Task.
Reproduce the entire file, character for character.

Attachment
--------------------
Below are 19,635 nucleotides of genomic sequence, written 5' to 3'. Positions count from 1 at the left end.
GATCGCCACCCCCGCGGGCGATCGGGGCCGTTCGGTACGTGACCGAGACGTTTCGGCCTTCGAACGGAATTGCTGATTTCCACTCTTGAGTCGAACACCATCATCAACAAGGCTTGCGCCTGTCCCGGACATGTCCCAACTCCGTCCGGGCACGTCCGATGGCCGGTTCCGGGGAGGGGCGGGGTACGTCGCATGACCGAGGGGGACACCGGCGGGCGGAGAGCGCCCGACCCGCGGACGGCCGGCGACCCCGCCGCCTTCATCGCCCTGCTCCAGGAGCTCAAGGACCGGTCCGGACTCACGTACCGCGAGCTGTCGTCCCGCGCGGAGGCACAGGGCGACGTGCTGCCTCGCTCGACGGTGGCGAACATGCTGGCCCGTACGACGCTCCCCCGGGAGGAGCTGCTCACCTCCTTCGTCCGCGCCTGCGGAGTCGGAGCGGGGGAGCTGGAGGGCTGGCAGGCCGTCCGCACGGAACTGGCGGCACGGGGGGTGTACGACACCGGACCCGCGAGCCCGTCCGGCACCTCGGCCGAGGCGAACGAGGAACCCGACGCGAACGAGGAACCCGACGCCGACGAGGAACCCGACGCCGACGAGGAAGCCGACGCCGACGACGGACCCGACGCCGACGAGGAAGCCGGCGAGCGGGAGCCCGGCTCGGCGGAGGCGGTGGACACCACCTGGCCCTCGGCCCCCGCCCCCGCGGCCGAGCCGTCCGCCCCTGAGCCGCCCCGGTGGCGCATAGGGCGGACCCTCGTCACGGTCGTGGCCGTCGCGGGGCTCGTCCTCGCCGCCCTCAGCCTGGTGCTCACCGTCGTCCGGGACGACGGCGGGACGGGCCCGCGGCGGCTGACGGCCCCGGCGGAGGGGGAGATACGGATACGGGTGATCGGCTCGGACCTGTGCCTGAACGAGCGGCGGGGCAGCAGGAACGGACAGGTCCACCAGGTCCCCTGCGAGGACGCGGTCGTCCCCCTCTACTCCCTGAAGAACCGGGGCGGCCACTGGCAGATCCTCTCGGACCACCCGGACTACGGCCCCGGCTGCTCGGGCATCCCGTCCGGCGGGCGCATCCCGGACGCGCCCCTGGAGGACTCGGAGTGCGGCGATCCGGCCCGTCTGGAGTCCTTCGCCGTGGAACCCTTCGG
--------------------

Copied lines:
Below are 19,635 nucleotides of genomic sequence, written 5' to 3'. Positions count from 1 at the left end.
GATCGCCACCCCCGCGGGCGATCGGGGCCGTTCGGTACGTGACCGAGACGTTTCGGCCTTCGAACGGAATTGCTGATTTCCACTCTTGAGTCGAACACCATCATCAACAAGGCTTGCGCCTGTCCCGGACATGTCCCAACTCCGTCCGGGCACGTCCGATGGCCGGTTCCGGGGAGGGGCGGGGTACGTCGCATGACCGAGGGGGACACCGGCGGGCGGAGAGCGCCCGACCCGCGGACGGCCGGCGACCCCGCCGCCTTCATCGCCCTGCTCCAGGAGCTCAAGGACCGGTCCGGACTCACGTACCGCGAGCTGTCGTCCCGCGCGGAGGCACAGGGCGACGTGCTGCCTCGCTCGACGGTGGCGAACATGCTGGCCCGTACGACGCTCCCCCGGGAGGAGCTGCTCACCTCCTTCGTCCGCGCCTGCGGAGTCGGAGCGGGGGAGCTGGAGGGCTGGCAGGCCGTCCGCACGGAACTGGCGGCACGGGGGGTGTACGACACCGGACCCGCGAGCCCGTCCGGCACCTCGGCCGAGGCGAACGAGGAACCCGACGCGAACGAGGAACCCGACGCCGACGAGGAACCCGACGCCGACGAGGAAGCCGACGCCGACGACGGACCCGACGCCGACGAGGAAGCCGGCGAGCGGGAGCCCGGCTCGGCGGAGGCGGTGGACACCACCTGGCCCTCGGCCCCCGCCCCCGCGGCCGAGCCGTCCGCCCCTGAGCCGCCCCGGTGGCGCATAGGGCGGACCCTCGTCACGGTCGTGGCCGTCGCGGGGCTCGTCCTCGCCGCCCTCAGCCTGGTGCTCACCGTCGTCCGGGACGACGGCGGGACGGGCCCGCGGCGGCTGACGGCCCCGGCGGAGGGGGAGATACGGATACGGGTGATCGGCTCGGACCTGTGCCTGAACGAGCGGCGGGGCAGCAGGAACGGACAGGTCCACCAGGTCCCCTGCGAGGACGCGGTCGTCCCCCTCTACTCCCTGAAGAACCGGGGCGGCCACTGGCAGATCCTCTCGGACCACCCGGACTACGGCCCCGGCTGCTCGGGCATCCCGTCCGGCGGGCGCATCCCGGACGCGCCCCTGGAGGACTCGGAGTGCGGCGATCCGGCCCGTCTGGAGTCCTTCGCCGTGGAACCCTTCGG